Wednesday, April 6, 2011

Location, Location, Location

The more I experience it, and the more I think about it, the more convinced I am that becoming missional means choosing your location wisely, or letting it choose you, and while that has always been a hallmark of the contemporary church planting system, for the missional it means going to the very opposite places that most consider when they seek to plant a church. Few who want to plant a standard model church, especially progressive church, would come to a place like ours with these statistics:

...55 percent worry about the amount of food they have
...6 percent use spoiled food
...29 percent use a food pantry
...31 percent receive food from church
...35 percent borrow food from family
...25 percent borrow food from friends
...25 percent adults skip entire day from eating
...29 percent adults skip meals
...26 percent did not eat and are hungry at time of survey
...43 percent eat less than they should
...60 percent eat low cost foods
...52 percent cannot afford nutritious meals
...57 percent run out of food
...60 percent cannot afford healthy food

The Food Environment:
...29 percent have no affordable source of food in community
...63 percent know about a food pantry
,..56 percent rate the food quality in Turley area as fair or poor
...59 percent indicate food in Turley area expensive or very expensive relative to budget

Overall Health:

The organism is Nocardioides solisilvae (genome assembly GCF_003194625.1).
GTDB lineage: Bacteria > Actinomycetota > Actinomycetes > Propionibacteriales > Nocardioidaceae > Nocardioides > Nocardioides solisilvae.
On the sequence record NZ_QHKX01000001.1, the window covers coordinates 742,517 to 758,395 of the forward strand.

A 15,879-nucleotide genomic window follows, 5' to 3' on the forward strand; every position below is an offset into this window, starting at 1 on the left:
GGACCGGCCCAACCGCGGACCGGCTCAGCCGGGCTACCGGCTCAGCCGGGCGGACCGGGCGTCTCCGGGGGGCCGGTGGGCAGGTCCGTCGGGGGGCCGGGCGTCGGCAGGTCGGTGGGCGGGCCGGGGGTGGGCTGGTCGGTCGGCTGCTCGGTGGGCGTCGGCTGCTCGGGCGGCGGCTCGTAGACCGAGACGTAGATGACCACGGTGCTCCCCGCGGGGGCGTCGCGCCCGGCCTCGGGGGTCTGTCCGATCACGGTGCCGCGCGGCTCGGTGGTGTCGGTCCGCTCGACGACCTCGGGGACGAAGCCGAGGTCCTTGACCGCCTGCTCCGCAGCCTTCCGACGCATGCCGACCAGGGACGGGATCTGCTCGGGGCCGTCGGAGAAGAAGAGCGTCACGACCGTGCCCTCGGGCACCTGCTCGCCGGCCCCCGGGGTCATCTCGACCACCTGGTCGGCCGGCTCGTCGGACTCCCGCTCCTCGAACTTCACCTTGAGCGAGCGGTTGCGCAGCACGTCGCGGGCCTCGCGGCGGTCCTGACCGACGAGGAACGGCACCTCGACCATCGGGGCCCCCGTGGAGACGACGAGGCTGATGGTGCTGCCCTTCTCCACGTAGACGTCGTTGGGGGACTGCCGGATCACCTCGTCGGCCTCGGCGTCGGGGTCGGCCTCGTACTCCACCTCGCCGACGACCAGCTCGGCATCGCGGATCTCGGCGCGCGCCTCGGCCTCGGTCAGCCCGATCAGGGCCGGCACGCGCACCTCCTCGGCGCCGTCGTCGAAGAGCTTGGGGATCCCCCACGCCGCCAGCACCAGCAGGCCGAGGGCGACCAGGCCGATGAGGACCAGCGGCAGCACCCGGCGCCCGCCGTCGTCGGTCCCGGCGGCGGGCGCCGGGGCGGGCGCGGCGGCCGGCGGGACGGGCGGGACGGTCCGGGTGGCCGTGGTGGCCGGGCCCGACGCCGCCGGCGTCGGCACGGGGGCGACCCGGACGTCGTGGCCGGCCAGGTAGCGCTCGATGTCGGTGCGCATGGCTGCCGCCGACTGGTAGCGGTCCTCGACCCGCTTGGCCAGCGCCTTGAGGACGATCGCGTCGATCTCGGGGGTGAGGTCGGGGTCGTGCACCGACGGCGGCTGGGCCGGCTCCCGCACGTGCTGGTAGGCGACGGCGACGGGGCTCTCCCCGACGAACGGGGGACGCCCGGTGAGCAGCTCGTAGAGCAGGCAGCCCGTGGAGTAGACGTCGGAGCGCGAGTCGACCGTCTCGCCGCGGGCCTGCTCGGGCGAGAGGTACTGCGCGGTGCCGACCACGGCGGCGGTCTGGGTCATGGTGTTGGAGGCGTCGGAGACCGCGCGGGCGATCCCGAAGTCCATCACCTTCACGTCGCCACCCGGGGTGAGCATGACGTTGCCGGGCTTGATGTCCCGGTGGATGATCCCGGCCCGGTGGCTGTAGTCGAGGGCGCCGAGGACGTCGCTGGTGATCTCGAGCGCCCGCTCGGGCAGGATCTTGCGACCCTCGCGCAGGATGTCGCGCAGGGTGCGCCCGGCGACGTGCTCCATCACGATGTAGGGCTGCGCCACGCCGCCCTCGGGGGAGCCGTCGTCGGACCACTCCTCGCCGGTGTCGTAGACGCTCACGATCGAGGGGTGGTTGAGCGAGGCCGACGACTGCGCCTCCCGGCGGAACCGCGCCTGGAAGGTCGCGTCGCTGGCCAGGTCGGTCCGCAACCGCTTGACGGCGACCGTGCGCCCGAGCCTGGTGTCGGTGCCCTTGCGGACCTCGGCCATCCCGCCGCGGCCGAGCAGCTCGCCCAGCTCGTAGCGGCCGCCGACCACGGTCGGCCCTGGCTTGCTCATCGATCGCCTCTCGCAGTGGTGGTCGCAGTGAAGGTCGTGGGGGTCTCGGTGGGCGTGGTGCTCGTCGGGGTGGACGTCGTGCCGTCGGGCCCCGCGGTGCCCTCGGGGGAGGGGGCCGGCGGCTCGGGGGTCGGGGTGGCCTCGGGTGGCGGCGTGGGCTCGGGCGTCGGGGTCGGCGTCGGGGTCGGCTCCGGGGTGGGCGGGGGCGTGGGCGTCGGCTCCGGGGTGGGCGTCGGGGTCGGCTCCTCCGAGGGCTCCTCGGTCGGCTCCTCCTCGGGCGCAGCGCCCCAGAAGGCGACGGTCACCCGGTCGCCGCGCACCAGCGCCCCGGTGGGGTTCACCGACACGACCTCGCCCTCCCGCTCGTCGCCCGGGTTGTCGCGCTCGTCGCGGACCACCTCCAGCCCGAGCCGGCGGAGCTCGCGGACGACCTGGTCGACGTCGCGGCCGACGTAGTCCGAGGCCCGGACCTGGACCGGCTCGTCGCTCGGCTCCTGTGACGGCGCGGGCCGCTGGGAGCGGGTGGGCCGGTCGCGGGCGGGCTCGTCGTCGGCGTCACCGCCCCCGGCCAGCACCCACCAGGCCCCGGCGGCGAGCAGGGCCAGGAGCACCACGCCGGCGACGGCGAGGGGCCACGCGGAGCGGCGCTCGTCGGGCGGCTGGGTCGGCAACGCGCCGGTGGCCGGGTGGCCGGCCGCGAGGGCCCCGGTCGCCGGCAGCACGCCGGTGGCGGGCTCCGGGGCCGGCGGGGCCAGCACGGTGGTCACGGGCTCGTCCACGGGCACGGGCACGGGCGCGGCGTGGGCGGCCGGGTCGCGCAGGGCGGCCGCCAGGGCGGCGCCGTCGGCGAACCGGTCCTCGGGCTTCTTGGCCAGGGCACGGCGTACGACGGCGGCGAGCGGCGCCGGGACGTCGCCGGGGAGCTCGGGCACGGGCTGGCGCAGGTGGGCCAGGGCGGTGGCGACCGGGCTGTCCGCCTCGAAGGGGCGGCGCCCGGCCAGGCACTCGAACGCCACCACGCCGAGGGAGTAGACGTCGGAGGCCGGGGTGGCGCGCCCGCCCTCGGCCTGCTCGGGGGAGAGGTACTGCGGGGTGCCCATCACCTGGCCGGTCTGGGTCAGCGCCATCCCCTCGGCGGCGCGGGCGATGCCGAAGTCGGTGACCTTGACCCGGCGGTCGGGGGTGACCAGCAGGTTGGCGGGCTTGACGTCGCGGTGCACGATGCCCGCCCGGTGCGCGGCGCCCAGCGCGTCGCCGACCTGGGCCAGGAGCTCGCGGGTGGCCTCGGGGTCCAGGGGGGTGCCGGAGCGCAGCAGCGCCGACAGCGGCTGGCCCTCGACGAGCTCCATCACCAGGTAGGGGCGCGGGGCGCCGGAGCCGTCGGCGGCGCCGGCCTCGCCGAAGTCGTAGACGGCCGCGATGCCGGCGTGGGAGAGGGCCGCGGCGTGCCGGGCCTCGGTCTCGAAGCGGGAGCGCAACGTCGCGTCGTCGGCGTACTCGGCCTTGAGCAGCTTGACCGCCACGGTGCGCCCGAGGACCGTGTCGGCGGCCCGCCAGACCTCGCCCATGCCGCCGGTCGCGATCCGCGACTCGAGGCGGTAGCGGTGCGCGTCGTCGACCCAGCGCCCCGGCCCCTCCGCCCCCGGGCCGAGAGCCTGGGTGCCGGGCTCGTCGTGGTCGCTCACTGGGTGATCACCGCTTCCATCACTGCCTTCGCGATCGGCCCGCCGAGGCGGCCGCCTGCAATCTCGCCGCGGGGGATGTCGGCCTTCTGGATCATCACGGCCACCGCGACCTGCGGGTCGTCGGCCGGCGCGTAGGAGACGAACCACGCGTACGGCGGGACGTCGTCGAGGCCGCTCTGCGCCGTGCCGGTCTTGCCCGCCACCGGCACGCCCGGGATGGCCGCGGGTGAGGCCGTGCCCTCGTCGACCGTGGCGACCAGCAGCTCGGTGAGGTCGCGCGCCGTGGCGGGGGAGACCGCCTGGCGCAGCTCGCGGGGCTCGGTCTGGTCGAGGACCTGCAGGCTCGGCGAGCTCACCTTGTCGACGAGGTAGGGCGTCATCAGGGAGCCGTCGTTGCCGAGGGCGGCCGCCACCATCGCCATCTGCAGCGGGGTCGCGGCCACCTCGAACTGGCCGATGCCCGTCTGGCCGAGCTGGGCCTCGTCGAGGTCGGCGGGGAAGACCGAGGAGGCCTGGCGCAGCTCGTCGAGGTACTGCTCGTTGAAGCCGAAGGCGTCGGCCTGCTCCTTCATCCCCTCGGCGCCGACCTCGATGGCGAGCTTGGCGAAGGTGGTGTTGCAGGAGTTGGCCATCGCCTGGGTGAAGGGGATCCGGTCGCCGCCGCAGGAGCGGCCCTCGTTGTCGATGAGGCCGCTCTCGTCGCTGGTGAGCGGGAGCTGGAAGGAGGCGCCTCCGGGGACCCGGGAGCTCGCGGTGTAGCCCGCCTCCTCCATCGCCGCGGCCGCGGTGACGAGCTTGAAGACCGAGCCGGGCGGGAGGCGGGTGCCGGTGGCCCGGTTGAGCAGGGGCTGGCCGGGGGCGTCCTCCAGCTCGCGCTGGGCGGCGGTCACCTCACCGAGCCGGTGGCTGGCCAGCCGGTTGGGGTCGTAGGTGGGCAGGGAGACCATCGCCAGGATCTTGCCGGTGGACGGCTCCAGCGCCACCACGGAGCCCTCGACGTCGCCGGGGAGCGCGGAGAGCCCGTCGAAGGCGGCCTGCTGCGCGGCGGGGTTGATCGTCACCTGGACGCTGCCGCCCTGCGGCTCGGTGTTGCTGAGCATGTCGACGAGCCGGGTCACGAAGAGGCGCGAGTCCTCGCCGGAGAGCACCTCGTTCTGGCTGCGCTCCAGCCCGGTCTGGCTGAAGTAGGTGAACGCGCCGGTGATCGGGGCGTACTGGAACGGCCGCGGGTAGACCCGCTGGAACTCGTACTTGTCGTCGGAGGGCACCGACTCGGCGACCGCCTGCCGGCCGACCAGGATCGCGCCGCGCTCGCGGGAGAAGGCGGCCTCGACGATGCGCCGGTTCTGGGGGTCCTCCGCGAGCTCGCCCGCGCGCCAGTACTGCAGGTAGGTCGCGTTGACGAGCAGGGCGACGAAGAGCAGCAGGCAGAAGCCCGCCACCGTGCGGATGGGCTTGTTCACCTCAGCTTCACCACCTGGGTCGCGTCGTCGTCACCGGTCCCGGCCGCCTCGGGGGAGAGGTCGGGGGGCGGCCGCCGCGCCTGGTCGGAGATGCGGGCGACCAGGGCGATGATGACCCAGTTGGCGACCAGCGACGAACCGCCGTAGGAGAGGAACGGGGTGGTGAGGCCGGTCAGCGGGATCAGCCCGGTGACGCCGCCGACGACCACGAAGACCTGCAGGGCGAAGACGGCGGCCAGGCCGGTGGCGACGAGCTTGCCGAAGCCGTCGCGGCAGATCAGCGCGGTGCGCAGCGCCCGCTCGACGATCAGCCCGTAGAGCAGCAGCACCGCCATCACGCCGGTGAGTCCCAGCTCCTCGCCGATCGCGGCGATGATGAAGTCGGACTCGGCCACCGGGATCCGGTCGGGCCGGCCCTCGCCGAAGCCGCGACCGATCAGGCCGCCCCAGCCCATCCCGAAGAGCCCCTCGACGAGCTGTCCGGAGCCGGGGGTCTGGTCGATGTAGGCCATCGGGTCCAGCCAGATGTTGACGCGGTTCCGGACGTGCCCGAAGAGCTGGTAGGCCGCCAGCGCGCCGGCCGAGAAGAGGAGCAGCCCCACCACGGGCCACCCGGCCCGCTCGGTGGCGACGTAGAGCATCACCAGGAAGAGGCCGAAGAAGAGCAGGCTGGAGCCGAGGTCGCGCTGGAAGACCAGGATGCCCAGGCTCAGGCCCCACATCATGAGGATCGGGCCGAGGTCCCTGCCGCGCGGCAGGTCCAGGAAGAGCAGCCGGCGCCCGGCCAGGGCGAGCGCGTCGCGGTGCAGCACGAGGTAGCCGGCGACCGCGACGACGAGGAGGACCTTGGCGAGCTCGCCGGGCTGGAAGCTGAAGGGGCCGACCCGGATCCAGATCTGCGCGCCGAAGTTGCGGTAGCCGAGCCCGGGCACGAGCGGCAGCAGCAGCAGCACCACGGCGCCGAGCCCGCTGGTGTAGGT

...56 percent not currently healthy
...41 percent health is fair or poor
...54 percent are overweight
...66 percent should weigh less
...47 percent smoke or use other tobacco

I guess you can be missional anywhere; I often suggest to people in the fast growing affluent suburbs that they can be missional there by being subversives against consumerism, looking for ways to do guerilla gated community crashing, no-shopping, buy nothing demonstrations, hold a picnic worship in the midst of the miracle mile restaurant rows where community tables are shunned or unknown, and organizing urban plunges and relationships of support with communities in the abandoned places of Empire.

But at the end of the day....not only are you still living and supporting these well off neighborhoods, but I think it takes a lot more energy, a lot more resources, a lot more persistence to make a dent missionally in more affluent places, the same as it does to try to do a regular attractional church plant in these places; affecting the neighbors is just tougher it seems than what a small group can accomplish missionally in the abandoned places; maybe you can attract more to your group when you are located where there are more, but then you have the same problem of breaking through all the noise to be seen and heard by them.

One of the first crisis points for a missional leader will be: where to live, and how to live, and with whom to live?

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